By Max Clarke

London’s Mayor Boris Johnson has increased Tottenham and Croydon’s regeneration fund by £20 in a bid to hasten enterprise growth in the riot damaged wards.

The £20m Government funding announced today brings the total of the Mayor's fund to regenerate London's businesses hit by the riots to £70m.

"We will rebuild and repair every part of our city that has been damaged and help London's businesses get back on their feet,” said Johnson.

The ‘London Enterprise Fund’ will be invested by the Mayor to specifically focus on the regeneration of Tottenham and Croydon, which had already been identified as regeneration priorities by Boris Johnson before they were appallingly damaged during the disturbances.

Continued Johnson: “it is vital we also use the opportunity to deliver long term improvements and create new jobs and skills that will benefit these communities for generations to come.”

Voicing her scepticism of the fund, however, is Tracy Ewen, Managing Director at independent commercial finance specialist, IGF.

“Isn’t this fund somewhat similar to the £20 million fund that was given to the banks to distribute to the small business market? Of course, it is absolutely vital to provide financial help to these small businesses straight away, not least because cash starvation will cause the demise of many businesses, but as yet, no details have been communicated as to how soon access to the fund will be given or what criteria will be imposed in order to receive assistance.”

“Delaying HMRC payments and deferring council tax is all well and good, but what proposals are the Government outlining for repayment?

"Doesn’t this sound similar to the story at the start of the credit crunch when businesses were given repayment holidays and time to pay, only to be told later down the line that they must bring the arrears up to date or risk prosecution? Firm guidelines must be communicated so that small businesses can make an informed choice about their borrowing and cash requirements. My advice would always be talk to advisors to plan cashflow for the next few months, rather than fire-fighting on a day to day basis.”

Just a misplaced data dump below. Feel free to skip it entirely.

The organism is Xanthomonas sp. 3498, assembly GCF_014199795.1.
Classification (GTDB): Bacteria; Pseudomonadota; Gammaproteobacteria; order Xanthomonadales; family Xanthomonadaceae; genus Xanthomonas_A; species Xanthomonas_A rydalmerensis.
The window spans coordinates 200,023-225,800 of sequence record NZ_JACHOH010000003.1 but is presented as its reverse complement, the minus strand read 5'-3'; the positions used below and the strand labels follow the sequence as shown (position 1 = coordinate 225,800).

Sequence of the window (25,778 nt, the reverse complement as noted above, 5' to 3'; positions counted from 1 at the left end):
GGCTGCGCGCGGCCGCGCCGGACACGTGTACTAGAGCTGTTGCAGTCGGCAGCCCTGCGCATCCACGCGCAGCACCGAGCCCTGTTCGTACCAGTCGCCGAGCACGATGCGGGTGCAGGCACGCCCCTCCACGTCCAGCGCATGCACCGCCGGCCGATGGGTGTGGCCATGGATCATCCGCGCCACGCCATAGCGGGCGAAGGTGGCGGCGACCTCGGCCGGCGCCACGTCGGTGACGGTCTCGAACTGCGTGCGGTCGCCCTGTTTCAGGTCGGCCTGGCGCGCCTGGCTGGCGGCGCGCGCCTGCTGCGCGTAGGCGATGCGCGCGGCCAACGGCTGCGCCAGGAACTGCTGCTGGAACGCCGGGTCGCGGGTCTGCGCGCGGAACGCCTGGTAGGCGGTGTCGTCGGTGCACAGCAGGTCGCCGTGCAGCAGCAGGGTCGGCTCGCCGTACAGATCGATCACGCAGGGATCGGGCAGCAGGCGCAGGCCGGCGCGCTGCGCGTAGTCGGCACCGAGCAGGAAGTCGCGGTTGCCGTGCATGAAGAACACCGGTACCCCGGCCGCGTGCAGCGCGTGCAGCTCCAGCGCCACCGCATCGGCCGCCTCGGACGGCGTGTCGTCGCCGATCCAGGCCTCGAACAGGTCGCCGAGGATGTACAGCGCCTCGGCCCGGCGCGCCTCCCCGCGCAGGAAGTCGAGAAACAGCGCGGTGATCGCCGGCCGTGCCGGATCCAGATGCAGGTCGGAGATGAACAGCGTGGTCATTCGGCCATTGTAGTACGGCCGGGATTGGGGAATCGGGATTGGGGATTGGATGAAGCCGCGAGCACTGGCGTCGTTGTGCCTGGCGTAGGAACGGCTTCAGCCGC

The Mayor and his team will work closely with local people, local businesses and the local Councils to identify the best ways to invest the Government's money to maximise the regeneration impact in these two town centres. The funding is designed to provide swift improvements so allocation of money could include investment in transport infrastructure, buying up and rebuilding affected properties and funding business rate relief as well as supporting employment.

This additional money follows the launch last week of the Mayor's £50 million regeneration fund for London to help make major long-term improvements to the capital’s town centres and high streets that have been damaged. The Mayor’s regeneration fund aims to build on the momentum created as repair and rebuilding work begins and will ensure the affected areas are not only restored but are also returned as places that are better than before to live, work and invest in.

Both the Mayor and the Government's regeneration funds are in addition to the Mayor's existing £50 million Outer London Fund, designed to grow economic activity and drive employment in parts of London that are benefitting less directly from major infrastructure improvements like Crossrail and the 2012 Games.

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